Unmet Psychosocial Needs of Adults With Uveal Melanoma
JAMA Ophthalmology, April 2018
Williamson et al. researched the type and frequency of medical, psychosocial, and sociodemographic factors associated with unmet needs of patients with uveal melanoma. In their study, nearly all patients had at least 1 unmet need in the week following diagnosis. Although the severity of these unmet needs subsequently declined, they did not vanish altogether, as most patients reported having the same concerns several months later. Psychosocial support represented the greatest domain of unmet needs.
The study included 107 patients (mean age, 59 years) with uveal melanoma diagnosed by an ophthalmologist. Patients used the Cancer Needs Questionnaire to report their unmet needs 1 week after diagnosis and 3 months later. Eighty-six patients completed the questionnaire at 1 week, and 82 patients completed it 3 months later.
One week after diagnosis, 99% of patients noted at least 1 unmet need. Three months later, 86% reported at least 1 unmet need. The most common concerns pertained to health information and psychosocial support. Although the number of unmet needs declined during the 3-month period, the severity of sociodemographic and medical factors remained similar. Prediagnosis factors found to correlate with lower severity of unmet needs 1 week after diagnosis were greater instrumental social support and lower neuroticism.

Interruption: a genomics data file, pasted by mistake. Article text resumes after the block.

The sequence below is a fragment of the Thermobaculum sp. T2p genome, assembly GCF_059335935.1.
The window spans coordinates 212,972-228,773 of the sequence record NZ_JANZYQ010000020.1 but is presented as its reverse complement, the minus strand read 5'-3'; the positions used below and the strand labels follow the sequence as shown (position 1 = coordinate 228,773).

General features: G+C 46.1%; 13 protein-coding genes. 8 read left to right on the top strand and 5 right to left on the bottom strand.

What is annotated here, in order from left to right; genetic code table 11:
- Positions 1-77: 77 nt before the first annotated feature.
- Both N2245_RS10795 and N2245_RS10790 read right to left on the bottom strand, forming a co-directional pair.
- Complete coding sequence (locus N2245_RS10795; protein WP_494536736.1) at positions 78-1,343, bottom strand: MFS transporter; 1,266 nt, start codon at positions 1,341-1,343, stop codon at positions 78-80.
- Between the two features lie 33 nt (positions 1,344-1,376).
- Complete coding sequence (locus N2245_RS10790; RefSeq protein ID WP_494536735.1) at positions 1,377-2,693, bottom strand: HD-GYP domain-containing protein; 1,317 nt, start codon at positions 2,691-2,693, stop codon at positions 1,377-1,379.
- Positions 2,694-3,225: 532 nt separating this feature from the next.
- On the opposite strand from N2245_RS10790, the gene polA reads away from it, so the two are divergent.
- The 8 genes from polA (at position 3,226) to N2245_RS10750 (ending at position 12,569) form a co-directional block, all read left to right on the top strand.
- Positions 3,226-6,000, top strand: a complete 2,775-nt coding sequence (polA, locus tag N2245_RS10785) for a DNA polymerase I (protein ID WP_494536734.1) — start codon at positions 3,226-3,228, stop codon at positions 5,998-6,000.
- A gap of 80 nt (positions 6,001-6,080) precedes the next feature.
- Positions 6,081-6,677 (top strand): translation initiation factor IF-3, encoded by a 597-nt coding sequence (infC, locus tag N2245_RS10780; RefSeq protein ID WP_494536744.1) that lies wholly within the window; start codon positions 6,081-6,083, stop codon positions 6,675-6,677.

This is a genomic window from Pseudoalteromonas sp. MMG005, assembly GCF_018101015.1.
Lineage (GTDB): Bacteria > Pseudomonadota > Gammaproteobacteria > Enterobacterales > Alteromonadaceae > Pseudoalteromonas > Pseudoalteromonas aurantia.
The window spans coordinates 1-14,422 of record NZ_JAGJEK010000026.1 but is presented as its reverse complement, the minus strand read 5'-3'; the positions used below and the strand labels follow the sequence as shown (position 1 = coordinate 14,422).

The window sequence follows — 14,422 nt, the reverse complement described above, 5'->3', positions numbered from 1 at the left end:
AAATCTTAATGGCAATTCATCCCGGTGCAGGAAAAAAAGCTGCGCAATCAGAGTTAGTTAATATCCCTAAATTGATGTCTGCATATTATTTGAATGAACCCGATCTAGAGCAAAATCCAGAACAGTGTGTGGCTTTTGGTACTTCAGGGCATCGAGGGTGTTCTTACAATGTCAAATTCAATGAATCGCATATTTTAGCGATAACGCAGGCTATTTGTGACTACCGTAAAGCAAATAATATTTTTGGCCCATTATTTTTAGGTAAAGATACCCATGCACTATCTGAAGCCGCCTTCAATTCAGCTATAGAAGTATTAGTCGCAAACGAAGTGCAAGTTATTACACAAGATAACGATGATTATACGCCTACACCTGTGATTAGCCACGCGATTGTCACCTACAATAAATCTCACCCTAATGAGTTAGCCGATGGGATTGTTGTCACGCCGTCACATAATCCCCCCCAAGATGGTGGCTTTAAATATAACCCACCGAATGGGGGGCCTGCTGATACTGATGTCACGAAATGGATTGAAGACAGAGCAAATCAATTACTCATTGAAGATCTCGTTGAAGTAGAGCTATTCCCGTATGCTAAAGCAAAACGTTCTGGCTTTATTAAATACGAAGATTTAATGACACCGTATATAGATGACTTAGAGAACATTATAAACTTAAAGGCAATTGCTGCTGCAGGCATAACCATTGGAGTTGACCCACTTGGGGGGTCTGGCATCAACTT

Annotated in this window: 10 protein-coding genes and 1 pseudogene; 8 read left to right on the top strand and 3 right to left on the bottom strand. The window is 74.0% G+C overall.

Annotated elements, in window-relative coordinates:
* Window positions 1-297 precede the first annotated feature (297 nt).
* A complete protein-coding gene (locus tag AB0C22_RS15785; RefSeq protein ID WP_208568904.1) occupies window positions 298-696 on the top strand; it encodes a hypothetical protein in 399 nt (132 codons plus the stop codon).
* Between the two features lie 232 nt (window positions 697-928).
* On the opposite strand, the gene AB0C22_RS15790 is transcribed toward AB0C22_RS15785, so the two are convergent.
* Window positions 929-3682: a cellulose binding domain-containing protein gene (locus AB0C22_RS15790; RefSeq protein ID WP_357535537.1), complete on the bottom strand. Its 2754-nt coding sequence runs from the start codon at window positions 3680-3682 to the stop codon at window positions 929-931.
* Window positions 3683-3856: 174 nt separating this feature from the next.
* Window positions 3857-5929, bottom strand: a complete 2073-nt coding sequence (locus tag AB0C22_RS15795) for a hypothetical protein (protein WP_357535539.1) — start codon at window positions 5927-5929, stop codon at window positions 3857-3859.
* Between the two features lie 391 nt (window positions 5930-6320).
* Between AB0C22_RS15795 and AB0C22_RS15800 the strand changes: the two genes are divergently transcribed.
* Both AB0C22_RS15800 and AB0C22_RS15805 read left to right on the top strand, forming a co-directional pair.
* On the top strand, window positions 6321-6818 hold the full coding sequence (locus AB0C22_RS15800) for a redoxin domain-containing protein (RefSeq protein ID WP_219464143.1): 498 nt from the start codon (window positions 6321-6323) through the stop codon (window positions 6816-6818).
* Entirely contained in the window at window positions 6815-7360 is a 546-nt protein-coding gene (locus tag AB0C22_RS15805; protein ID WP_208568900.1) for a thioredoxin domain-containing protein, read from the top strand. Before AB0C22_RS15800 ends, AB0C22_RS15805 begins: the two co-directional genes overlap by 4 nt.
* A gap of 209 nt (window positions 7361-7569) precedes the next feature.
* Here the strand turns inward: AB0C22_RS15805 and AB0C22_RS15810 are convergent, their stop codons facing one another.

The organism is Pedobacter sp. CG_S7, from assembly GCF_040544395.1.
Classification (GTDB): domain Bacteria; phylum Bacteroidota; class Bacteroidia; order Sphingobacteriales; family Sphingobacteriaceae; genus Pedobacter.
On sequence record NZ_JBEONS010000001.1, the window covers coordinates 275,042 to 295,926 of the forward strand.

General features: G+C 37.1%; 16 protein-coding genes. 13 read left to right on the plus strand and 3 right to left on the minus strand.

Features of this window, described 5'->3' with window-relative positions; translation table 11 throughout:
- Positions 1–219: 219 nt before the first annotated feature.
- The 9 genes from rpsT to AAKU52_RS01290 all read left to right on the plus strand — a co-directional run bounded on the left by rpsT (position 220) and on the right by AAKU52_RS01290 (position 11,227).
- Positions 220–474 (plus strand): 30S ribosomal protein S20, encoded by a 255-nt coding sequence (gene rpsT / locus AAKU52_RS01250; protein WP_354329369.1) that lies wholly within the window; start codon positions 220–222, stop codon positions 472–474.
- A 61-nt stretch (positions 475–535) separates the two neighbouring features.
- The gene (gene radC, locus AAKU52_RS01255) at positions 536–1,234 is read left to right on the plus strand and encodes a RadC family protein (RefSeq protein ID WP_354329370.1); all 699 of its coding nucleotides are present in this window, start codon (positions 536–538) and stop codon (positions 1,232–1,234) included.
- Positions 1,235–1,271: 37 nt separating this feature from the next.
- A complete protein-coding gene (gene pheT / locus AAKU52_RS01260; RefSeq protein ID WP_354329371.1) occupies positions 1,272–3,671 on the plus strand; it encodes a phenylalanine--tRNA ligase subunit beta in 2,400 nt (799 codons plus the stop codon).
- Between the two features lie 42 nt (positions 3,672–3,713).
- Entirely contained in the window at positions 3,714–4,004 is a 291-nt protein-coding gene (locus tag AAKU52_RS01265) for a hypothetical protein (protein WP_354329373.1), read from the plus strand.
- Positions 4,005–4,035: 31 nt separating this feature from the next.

Although large social networks are often thought to lead to more robust emotional health, the opposite proved true in this study, as having a smaller social network correlated with lower severity of unmet needs at the 3-month assessment and a decline in needs during the 3-month period. Patients with large interactive social networks may be overwhelmed by the magnitude of available information, and smaller social networks may offer support that is better suited to the patient’s unique needs, the authors suggested.
Findings of this study suggest that needs assessments may promote early identification of patients in greatest need of supportive care. The authors encouraged testing of interventions that target health information and psychological factors, particularly neuroticism. Ensuring social support, such as transportation to medical appointments, also may be helpful. (Also see related commentary by Zélia M. Corrêa, MD, PhD, in the same issue.)
The original article can be found here.